fishing for words

(and tossing out random thoughts)


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how things have changed…

From a recent Dirty Jobs episode titled “Goose Down Plucker,” at the The Tulegoose Pillow Co. (aka The Mallard Goose and Duck Processing Plant)…a conversation between Trudy, her 22-year-old grandson Justin and host Mike Rowe:

Mike: “So, how long back here, with grandma, doing this?”
Justin: “As long as I can remember.”
Grandma Trudy: “Three.”
Mike: “Since he was three?”
Justin: “Yeah.”
Grandma Trudy: “Huh uh.”
Mike: “Just like, ah, Toby?”
Justin: “Yeah.”
Mike: “Everybody’s starts here like when they’re three years old?”
Justin: “Yeah.”
Grandma Trudy: “Well, until the government changed it.”
Mike: “What’d the government do?”
Grandma Trudy: “It passed a law that you had to be fourteen.”
Justin: “More child-labor laws.” (Laughs)
Mike: “That’s the problem with our government. They’re not letting three-year-olds pull their weight!”
Grandma Trudy: “And then the government changed it that you couldn’t hit them with a dead duck and discipline them.”
Mike (to Justin): “You’ve been struck with a dead duck by…”
Justin: “Yes I have. Many times.”
Grandma Trudy: “I’ve hit him with dead ducks many times.”
Mike (to Justin): “What’s it like to be struck? Is it just a…”
Justin: “It’s all-around wrong.”

File it under “stuff you just can’t write…”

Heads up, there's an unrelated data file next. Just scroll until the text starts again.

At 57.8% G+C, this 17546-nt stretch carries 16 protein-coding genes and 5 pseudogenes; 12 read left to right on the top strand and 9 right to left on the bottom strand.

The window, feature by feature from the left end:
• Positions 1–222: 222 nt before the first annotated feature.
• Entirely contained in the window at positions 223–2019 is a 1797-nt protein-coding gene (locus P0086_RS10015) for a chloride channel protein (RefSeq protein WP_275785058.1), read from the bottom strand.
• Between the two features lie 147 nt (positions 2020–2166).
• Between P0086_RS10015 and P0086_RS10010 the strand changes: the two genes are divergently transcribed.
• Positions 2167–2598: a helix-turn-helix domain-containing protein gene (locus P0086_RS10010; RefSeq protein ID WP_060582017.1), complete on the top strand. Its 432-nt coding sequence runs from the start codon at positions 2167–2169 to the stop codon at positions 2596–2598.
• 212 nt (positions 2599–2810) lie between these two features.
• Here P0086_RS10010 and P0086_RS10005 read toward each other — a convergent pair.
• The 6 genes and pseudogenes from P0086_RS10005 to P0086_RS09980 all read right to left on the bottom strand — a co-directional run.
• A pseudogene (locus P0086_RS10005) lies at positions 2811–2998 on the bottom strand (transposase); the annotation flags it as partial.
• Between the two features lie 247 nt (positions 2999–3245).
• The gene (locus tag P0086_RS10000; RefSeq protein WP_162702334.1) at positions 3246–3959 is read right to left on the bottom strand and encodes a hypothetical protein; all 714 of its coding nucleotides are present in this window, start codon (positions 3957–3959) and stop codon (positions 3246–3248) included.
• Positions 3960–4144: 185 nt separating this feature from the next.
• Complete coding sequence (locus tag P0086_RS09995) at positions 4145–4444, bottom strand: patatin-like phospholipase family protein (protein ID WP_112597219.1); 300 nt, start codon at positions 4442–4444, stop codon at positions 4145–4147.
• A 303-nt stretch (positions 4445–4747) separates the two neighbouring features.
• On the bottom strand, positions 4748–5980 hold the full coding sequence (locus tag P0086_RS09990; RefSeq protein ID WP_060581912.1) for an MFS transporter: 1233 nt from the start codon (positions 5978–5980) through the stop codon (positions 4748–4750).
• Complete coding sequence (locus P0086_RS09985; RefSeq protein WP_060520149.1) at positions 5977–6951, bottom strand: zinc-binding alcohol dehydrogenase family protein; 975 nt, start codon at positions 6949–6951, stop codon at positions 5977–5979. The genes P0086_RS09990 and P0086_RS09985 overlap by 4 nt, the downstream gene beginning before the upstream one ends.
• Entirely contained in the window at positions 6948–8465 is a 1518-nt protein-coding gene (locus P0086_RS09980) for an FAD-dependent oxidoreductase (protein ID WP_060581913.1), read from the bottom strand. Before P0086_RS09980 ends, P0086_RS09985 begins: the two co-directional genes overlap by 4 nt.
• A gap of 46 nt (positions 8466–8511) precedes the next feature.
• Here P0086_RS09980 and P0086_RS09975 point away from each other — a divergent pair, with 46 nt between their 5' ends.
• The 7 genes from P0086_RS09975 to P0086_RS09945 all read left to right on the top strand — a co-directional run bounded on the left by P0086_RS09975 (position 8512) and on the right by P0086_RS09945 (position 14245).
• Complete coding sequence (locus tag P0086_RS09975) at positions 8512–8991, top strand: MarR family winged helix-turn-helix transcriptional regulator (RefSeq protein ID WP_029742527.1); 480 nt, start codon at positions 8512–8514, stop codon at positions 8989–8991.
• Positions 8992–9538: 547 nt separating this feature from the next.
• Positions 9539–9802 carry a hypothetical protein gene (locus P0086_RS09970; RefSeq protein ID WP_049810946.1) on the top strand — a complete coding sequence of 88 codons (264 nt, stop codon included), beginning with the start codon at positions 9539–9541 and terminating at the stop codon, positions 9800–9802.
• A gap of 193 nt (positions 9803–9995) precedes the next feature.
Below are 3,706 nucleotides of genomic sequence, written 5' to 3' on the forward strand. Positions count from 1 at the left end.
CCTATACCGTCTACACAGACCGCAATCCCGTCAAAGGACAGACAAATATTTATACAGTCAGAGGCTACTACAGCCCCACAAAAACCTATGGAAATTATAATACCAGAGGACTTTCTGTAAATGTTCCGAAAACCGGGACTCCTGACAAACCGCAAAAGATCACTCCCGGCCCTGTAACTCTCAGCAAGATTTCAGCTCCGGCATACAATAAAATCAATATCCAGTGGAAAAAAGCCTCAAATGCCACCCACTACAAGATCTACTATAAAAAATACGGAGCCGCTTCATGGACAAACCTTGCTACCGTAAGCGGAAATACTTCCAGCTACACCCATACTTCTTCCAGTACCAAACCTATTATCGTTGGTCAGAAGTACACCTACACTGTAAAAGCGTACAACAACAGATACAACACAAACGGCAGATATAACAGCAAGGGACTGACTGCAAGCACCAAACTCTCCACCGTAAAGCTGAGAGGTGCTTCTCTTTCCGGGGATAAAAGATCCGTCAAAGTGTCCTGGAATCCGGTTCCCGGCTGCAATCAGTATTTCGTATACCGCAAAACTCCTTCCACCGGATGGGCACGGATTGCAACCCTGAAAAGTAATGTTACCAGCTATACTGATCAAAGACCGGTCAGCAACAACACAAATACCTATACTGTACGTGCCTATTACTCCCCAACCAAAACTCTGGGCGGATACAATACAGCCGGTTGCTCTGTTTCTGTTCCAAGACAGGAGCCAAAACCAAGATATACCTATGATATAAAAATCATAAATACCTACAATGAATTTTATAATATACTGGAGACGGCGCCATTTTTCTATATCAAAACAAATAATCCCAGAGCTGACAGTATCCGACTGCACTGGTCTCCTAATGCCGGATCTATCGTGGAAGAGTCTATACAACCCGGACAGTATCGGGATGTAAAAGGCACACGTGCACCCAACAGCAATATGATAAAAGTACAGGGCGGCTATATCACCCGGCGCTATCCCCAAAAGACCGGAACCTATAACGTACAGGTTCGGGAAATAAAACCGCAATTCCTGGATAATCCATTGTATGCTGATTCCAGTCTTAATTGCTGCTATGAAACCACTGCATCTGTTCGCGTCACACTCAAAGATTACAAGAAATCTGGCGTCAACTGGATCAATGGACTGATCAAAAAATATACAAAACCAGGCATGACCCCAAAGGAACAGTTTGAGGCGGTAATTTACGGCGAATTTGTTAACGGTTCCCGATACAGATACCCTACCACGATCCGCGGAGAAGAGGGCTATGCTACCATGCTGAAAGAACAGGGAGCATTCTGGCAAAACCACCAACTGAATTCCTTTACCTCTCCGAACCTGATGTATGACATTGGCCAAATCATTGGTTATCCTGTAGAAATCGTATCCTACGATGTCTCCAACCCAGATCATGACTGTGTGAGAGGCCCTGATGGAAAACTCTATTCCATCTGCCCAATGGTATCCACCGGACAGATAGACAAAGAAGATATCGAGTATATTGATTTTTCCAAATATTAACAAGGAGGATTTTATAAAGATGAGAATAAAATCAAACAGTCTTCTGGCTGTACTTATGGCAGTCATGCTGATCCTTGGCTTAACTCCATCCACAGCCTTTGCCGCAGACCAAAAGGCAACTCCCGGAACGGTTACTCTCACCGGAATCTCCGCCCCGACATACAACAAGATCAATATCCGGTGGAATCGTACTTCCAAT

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2010 Prius goes solar…sort of…

Talk about “wow factor.”

The 2010 Toyota Prius seemingly will become the first mass-produced vehicle to offer solar panels. Not to power the vehicle. Not yet. But much like many automotive features now deemed “standard” (seat belts and intermittent windshield wipers), this initial application of solar panels could foreshadow a time when an automobile’s power supply is supplemented or eventually supplanted by electricity supplied by photovoltaic cells.

The 2010 Prius’ option on high-end models for a “solar roof” embeds photovoltaic cells into the roof to power a fan that will bring outside air into the vehicle cabin. And, since the Prius uses an electrical air conditioning unit, the solar panels can also power the air conditioning — which can be activated via the key fob within thirty yards of the vehicle to achieve a pre-set temperature.

Pretty slick and wiz-bang to be sure. And the concept is not new. But automotive progress has always been slow. While Volvo offered the first automobile safety belts in 1849, it wasn’t until 1958 that Saab became the first car manufacturer to introduce seat belts as standard equipment in 1958, and it wasn’t until 1964 that most manufacturers offered them on most models.